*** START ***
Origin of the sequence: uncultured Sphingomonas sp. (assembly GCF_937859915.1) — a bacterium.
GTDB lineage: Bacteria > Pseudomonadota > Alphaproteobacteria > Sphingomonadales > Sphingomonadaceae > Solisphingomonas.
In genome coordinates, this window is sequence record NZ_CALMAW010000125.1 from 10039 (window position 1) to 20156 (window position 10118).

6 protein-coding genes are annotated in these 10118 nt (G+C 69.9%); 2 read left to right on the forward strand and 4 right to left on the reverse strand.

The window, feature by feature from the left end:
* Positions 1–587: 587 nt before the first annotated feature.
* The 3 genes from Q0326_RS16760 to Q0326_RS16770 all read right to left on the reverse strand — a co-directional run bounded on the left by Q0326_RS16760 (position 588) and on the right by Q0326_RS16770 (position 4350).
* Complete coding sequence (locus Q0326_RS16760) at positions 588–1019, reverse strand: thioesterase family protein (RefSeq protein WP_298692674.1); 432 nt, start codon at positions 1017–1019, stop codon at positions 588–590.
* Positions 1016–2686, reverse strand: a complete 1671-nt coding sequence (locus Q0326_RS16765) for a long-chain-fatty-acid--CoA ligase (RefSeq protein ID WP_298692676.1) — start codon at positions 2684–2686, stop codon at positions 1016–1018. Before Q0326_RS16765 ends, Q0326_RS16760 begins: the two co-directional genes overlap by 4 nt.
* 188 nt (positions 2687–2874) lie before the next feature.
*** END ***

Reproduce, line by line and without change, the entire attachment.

Origin of the sequence: uncultured Sphingomonas sp. (assembly GCF_937859915.1) — a bacterium.
GTDB lineage: Bacteria > Pseudomonadota > Alphaproteobacteria > Sphingomonadales > Sphingomonadaceae > Solisphingomonas.
In genome coordinates, this window is sequence record NZ_CALMAW010000125.1 from 10039 (window position 1) to 20156 (window position 10118).

6 protein-coding genes are annotated in these 10118 nt (G+C 69.9%); 2 read left to right on the forward strand and 4 right to left on the reverse strand.

The window, feature by feature from the left end:
* Positions 1–587: 587 nt before the first annotated feature.
* The 3 genes from Q0326_RS16760 to Q0326_RS16770 all read right to left on the reverse strand — a co-directional run bounded on the left by Q0326_RS16760 (position 588) and on the right by Q0326_RS16770 (position 4350).
* Complete coding sequence (locus Q0326_RS16760) at positions 588–1019, reverse strand: thioesterase family protein (RefSeq protein WP_298692674.1); 432 nt, start codon at positions 1017–1019, stop codon at positions 588–590.
* Positions 1016–2686, reverse strand: a complete 1671-nt coding sequence (locus Q0326_RS16765) for a long-chain-fatty-acid--CoA ligase (RefSeq protein ID WP_298692676.1) — start codon at positions 2684–2686, stop codon at positions 1016–1018. Before Q0326_RS16765 ends, Q0326_RS16760 begins: the two co-directional genes overlap by 4 nt.
* 188 nt (positions 2687–2874) lie before the next feature.